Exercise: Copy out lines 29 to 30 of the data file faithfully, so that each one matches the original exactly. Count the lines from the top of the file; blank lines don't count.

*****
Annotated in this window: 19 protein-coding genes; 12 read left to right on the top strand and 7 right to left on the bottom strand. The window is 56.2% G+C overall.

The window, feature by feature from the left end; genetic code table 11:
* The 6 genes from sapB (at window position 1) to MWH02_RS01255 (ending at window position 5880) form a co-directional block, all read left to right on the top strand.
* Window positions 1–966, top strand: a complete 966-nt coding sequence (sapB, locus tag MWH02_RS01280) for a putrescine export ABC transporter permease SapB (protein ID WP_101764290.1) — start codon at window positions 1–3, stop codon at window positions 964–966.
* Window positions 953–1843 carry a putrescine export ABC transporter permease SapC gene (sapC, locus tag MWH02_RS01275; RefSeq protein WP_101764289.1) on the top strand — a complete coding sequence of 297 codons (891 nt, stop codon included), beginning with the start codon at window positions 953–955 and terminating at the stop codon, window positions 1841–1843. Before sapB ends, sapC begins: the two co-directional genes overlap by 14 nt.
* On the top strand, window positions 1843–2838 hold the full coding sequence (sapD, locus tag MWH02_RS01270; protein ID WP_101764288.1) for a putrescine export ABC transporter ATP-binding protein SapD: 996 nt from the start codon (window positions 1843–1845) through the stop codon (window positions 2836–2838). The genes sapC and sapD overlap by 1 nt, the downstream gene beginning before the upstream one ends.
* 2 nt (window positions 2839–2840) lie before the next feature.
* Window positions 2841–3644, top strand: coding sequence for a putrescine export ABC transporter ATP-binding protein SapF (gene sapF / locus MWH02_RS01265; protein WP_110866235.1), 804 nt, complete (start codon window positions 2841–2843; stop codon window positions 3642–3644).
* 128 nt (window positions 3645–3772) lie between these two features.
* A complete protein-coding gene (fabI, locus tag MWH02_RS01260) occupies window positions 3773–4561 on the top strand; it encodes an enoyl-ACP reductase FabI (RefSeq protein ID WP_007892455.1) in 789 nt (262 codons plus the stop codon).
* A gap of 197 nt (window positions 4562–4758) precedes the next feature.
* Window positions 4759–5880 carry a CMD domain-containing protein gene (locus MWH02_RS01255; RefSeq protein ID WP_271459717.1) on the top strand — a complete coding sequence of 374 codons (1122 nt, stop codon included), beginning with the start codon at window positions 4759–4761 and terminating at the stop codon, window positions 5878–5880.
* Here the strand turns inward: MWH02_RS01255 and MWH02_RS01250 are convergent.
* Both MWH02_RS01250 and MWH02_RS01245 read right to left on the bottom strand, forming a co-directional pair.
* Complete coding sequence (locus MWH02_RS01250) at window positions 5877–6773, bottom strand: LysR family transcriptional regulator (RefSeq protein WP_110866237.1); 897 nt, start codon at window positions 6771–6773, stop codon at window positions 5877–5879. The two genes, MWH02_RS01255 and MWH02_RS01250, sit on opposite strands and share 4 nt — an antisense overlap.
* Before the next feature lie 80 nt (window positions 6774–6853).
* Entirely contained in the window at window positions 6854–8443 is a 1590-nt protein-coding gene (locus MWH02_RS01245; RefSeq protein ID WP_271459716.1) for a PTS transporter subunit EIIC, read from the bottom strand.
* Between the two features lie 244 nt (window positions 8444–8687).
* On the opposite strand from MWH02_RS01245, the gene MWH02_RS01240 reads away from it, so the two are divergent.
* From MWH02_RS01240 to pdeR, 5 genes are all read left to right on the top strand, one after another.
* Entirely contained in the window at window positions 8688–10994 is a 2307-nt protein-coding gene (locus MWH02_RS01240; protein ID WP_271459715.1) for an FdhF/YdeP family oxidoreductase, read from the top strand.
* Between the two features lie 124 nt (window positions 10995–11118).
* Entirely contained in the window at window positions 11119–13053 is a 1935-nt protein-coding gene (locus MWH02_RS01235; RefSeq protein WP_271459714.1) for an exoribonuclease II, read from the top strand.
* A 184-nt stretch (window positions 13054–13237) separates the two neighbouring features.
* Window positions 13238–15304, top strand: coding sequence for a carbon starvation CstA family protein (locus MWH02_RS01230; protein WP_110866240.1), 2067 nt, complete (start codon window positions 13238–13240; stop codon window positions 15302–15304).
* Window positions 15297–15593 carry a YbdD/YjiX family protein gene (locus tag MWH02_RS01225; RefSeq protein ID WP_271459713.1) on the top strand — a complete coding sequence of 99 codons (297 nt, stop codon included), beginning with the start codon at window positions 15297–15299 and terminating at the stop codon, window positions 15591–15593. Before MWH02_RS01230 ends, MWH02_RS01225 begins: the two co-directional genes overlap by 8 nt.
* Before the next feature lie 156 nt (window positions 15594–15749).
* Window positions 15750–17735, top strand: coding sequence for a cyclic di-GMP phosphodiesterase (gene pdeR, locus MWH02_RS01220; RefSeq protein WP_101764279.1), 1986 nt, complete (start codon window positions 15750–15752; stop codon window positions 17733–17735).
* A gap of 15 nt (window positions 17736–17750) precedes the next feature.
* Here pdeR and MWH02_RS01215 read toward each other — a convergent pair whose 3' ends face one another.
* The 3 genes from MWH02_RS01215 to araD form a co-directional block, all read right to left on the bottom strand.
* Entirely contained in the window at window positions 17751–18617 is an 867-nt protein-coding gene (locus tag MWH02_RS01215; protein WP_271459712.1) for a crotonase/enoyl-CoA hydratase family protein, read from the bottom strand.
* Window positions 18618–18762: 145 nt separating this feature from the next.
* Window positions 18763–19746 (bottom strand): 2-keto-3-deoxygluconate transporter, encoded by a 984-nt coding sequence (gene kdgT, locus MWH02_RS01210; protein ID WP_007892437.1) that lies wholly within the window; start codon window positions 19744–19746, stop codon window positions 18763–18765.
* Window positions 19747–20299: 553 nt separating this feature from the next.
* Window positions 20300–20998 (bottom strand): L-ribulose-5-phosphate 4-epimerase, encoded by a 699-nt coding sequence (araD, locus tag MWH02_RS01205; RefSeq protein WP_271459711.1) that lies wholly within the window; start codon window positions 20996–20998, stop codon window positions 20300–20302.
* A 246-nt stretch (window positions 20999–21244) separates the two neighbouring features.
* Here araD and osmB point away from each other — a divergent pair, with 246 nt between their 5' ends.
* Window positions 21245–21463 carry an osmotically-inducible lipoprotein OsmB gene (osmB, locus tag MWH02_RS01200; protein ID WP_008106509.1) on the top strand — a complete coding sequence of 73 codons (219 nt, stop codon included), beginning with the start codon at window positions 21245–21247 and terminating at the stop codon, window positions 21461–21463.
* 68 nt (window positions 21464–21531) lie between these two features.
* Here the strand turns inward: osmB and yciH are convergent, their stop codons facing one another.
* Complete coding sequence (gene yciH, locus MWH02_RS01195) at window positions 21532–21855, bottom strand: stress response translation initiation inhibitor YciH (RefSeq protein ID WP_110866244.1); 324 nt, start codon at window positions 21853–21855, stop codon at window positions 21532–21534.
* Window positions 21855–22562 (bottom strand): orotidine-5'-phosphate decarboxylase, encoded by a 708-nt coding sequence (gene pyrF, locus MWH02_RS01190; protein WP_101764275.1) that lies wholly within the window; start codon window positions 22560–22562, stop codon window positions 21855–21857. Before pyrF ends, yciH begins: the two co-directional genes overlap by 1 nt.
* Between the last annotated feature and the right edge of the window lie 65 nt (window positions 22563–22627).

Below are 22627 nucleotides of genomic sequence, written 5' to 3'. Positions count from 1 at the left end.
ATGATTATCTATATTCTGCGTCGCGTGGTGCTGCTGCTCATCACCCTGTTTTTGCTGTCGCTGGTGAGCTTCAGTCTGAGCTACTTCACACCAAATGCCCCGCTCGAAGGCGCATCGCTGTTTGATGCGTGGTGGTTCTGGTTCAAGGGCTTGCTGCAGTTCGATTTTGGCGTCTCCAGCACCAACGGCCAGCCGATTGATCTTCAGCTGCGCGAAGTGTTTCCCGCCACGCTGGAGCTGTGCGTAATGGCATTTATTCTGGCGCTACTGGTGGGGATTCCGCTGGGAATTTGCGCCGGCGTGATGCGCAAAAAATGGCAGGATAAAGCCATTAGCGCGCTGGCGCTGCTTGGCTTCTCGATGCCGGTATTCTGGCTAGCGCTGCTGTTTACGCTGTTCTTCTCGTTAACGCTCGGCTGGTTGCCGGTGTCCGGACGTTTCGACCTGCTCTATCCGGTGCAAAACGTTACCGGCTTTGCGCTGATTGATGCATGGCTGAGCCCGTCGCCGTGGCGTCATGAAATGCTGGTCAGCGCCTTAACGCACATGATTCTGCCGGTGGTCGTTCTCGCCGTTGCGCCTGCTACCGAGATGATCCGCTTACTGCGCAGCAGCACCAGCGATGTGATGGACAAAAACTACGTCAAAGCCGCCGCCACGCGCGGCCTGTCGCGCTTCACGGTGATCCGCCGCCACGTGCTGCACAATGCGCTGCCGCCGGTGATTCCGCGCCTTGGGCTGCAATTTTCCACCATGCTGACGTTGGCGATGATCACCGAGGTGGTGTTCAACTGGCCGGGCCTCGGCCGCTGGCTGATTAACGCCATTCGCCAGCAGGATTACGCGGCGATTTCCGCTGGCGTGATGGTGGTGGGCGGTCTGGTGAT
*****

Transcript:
* A gap of 15 nt (window positions 17736–17750) precedes the next feature.
* Here pdeR and MWH02_RS01215 read toward each other — a convergent pair whose 3' ends face one another.